two bushels of peaches

I think peaches are the easiest to grow.My harvest last year.

11 comments

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  1. Wow, lot of great information here. I haven’t thought of these points but I learnt something new today about fruit trees.

  2. Oh my goodness I just love your peach tree-so beautiful! Thanks so much for co-hosting #HomeMattersParty I look forward to reading your posts each week!

  3. Very helpful post! Thanks for sharing! I’ve enjoyed co-hositng with you at the #HomeMattersParty ! Best of luck to you!

  4. I’m in Texas, wouldn’t a cherry tree be something 🙂 I love reading your gardening posts Jeanne! #HomeMattersParty

  5. What great tips!! Living in the mountains where we do, we don’t have many options. Love these ideas, though! 🙂 #HomeMattersParty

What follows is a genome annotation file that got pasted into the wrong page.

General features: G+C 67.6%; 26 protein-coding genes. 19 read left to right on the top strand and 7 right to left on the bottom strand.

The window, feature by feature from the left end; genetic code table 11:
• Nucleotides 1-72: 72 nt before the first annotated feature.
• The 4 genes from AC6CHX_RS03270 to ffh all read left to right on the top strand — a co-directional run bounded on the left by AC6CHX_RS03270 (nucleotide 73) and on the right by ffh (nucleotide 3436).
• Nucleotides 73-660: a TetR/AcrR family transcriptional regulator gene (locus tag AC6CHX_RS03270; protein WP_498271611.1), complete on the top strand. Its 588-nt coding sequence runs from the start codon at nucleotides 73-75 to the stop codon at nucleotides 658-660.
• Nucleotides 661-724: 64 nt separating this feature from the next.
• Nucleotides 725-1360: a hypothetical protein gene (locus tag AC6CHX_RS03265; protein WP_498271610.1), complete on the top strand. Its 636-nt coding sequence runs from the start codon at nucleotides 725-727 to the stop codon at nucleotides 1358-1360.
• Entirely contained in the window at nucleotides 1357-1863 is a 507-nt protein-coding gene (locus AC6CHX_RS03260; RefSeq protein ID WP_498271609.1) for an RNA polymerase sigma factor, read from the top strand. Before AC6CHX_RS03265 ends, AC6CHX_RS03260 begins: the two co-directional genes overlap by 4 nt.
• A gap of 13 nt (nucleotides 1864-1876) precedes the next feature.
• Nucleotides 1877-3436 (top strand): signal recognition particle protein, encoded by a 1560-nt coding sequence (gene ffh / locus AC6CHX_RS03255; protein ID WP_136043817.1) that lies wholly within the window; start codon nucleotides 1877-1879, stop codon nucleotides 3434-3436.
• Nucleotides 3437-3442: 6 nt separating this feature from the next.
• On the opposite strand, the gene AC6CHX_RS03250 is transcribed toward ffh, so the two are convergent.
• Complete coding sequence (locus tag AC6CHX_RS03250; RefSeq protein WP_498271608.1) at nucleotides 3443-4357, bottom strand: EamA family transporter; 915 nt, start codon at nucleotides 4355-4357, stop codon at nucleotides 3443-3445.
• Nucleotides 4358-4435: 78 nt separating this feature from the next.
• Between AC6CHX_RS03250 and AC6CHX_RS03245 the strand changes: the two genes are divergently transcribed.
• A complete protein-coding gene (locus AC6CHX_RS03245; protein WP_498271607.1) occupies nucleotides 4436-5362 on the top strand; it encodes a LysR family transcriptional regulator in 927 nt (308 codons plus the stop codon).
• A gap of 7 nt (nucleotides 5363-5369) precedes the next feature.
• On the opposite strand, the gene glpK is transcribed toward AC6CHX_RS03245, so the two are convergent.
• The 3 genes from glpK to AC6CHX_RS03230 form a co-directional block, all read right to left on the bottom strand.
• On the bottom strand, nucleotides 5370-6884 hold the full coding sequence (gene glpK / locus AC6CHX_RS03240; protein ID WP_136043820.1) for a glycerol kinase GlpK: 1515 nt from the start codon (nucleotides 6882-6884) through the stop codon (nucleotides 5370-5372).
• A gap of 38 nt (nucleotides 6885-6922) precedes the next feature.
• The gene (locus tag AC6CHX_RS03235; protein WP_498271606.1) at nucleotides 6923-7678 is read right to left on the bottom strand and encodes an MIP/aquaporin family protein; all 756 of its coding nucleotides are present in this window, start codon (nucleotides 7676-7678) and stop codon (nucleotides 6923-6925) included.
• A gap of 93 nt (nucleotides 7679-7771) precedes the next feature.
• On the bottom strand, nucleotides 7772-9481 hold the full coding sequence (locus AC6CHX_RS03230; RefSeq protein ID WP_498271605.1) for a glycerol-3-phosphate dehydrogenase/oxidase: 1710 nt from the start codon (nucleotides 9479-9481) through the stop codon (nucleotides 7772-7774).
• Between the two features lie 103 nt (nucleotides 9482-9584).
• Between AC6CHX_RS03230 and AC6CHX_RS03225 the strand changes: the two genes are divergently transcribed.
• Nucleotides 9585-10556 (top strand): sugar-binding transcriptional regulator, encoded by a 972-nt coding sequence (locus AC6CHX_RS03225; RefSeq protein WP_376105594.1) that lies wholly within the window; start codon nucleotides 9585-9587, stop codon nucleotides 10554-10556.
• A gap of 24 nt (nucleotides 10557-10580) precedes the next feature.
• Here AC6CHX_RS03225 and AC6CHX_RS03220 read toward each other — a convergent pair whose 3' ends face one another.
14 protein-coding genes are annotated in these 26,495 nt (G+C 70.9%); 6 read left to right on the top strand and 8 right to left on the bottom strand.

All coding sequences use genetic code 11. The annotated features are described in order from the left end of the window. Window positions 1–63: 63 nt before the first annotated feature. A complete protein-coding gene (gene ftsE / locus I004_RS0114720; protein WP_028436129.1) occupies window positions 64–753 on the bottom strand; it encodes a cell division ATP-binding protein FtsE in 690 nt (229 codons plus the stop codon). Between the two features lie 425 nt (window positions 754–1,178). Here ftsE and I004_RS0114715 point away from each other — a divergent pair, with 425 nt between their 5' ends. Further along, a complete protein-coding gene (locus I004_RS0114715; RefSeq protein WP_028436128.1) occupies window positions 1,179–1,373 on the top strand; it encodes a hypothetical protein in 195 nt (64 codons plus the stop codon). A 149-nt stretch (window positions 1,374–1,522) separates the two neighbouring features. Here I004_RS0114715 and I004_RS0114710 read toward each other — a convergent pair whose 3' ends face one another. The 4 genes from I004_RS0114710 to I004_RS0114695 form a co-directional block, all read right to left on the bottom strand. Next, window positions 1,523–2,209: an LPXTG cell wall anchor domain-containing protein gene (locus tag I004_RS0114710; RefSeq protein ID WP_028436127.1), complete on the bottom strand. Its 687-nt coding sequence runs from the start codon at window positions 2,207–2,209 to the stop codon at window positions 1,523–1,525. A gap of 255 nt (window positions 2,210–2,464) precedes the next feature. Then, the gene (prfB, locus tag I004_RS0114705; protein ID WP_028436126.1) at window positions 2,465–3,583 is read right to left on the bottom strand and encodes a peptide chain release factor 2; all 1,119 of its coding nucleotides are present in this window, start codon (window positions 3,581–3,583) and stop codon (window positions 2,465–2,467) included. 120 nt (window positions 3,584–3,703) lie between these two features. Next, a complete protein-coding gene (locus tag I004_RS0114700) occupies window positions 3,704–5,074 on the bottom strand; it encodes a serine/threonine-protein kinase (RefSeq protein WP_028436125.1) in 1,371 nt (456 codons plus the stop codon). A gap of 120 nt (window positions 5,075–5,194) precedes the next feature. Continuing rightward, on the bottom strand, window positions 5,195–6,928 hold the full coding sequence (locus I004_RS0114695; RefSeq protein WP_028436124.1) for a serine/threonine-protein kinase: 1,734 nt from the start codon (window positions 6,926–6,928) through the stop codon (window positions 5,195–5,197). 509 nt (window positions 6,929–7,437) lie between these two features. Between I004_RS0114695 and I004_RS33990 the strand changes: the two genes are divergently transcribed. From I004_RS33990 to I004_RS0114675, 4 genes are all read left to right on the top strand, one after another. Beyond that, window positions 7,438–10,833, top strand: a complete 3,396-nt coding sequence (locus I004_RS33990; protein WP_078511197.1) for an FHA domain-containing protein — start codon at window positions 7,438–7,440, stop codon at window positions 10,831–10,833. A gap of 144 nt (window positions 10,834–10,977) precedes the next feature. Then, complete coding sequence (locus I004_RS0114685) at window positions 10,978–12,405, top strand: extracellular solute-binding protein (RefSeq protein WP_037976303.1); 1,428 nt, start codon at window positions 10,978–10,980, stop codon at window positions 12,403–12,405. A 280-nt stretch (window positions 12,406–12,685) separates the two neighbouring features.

• kyle on April 21, 2016 at 2:45 pm
    • Reply

    Where did you find the abandoned tree on Virginia’s Appalachian Trail? I hope it wasn’t where the fire is!

    1. No, fortunately! It is here, where you park for the Cold Mountain Hike…you just hike the opposite way on the AT. The old trees are about 1 mile uphill the whole way 😉 Thanks for stopping by!

    • Lexi on February 25, 2018 at 12:06 pm
    • Reply

    So I had a crabapple tree in my yard growing up and it always grew tons of crabapples. How did it bear fruit if there were no other fruit trees around?

    1. Hi Lexi, a great question. Unlike apple trees, crabapples are self-pollinating, meaning that the pollen from one flower on your crabapple can pollinate another flower on the exact same tree. You can have just one crabapple tree and still get crabapples! Enjoy (and did you know you can make jelly from crabapples?)

    • John B. on November 14, 2018 at 3:30 pm
    • Reply

    After 10 years of trying, between the curculios and squirrels I’m thinking of giving up on my 2 apple trees. Sad in New Jersey.

    1. Squirrels are tough! We had one eating peaches but the dog scared it away. Thanks for leaving a comment John.